Having served on committees like the one at Ball State, confidentiality by the committee is appropriate. Regardless of the merits of this case, very often complaints against a professor are spurious, involve issues that if made public would inhibit witnesses, and so on. Moreover, the panel results are almost certainly a “recommendation” to the Ball State administration and not a final decision. Finally, Hedin probably has the right of appeal. I don’t know the Ball State process in detail, but I’d be surprised if the above wasn’t true.

  4. Jeff D
    Posted July 14, 2013 at 7:41 am | Permalink

    Under Indiana state law, the analogue to the federal Freedom of Information Act (FOIA) is the Access to Public Records Act (Ind. Code 5-14-3, http://www.in.gov/legislative/ic/code/title5/ar14/ch3.pdf ).

    In my practice I have had to deal with this state statute, but (so far) not in the context of a state university that receives significant state tax dollars in support. I hope that FFRF will be able to obtain details of the committee’s deliberations and what evidence or information it considered. But FFRF would have to show that Ball State University fits the complicated definition of a “public agency” in I.C. 5-14-3-2(n). If BSU is subject to audit by the State Board of Accounts, then BSU is a “public agency” for this purpose.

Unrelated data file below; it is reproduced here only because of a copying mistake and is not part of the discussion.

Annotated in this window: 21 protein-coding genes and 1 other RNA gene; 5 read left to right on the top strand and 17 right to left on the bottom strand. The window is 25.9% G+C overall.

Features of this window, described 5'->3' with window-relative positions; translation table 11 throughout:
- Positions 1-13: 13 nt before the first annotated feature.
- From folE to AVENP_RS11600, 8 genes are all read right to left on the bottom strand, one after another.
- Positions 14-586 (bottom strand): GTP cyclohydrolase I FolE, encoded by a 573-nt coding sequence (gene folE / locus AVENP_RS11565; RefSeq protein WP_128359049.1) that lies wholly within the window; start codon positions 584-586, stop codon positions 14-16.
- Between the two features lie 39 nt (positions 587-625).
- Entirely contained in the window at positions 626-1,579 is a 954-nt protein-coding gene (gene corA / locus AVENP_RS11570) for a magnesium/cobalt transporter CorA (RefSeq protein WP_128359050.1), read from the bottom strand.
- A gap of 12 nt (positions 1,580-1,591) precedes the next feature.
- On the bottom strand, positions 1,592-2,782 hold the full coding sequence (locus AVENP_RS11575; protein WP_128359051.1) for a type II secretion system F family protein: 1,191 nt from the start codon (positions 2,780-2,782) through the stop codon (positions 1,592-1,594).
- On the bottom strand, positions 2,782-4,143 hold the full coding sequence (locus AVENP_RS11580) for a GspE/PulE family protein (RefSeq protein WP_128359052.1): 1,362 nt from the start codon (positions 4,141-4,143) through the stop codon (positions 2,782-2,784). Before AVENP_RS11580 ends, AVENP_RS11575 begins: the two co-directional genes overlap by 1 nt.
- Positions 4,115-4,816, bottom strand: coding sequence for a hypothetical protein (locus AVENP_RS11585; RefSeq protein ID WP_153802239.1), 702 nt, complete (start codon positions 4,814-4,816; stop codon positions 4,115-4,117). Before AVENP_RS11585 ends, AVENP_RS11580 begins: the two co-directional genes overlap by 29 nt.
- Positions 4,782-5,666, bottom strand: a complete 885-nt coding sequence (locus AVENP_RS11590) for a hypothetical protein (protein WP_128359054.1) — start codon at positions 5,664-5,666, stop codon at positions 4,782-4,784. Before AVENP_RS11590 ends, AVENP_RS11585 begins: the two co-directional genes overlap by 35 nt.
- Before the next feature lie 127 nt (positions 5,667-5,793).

I.C. 5-14-3-4 contains a very long list of exceptions (various types of records that have been classified as confidential under other laws or court decisions) to the general rule that the public must have access to “public records” of “public agencies.” I don’t see any exception that obviously applies here.

    • Posted July 14, 2013 at 7:48 am | Permalink

      If BSU is subject to audit by the State Board of Accounts, then BSU is a “public agency” for this purpose.

      BSU is the very first university listed by the SBOA.

      Cheers,

      b&

      • Jeff D
        Posted July 15, 2013 at 8:10 am | Permalink

        Three cheers for alphabetical listings!

        • Posted July 15, 2013 at 8:25 am | Permalink

          If “Vincennes” comes before “Ivy” in your dictionary, I think you should get a refund….

          b&

  5. Erp
    Posted July 14, 2013 at 8:12 am | Permalink

    Philosophy and Religious Studies is a joint department at Ball State (probably to save administrative costs as the disciplines are treated separately). I have a strong suspicion, judging by the bios of the professors, they wouldn’t be happy having this course foisted on them (academic study of religion is very different from indoctrination in).

  6. ladyatheist
    Posted July 14, 2013 at 8:48 am | Permalink

    I hope it’s only temporarily not available. There are probably a lot of professors at Ball State and elsewhere who would like to know how it went.

    …and I really hope they put the kibosh on ID masquerading as science.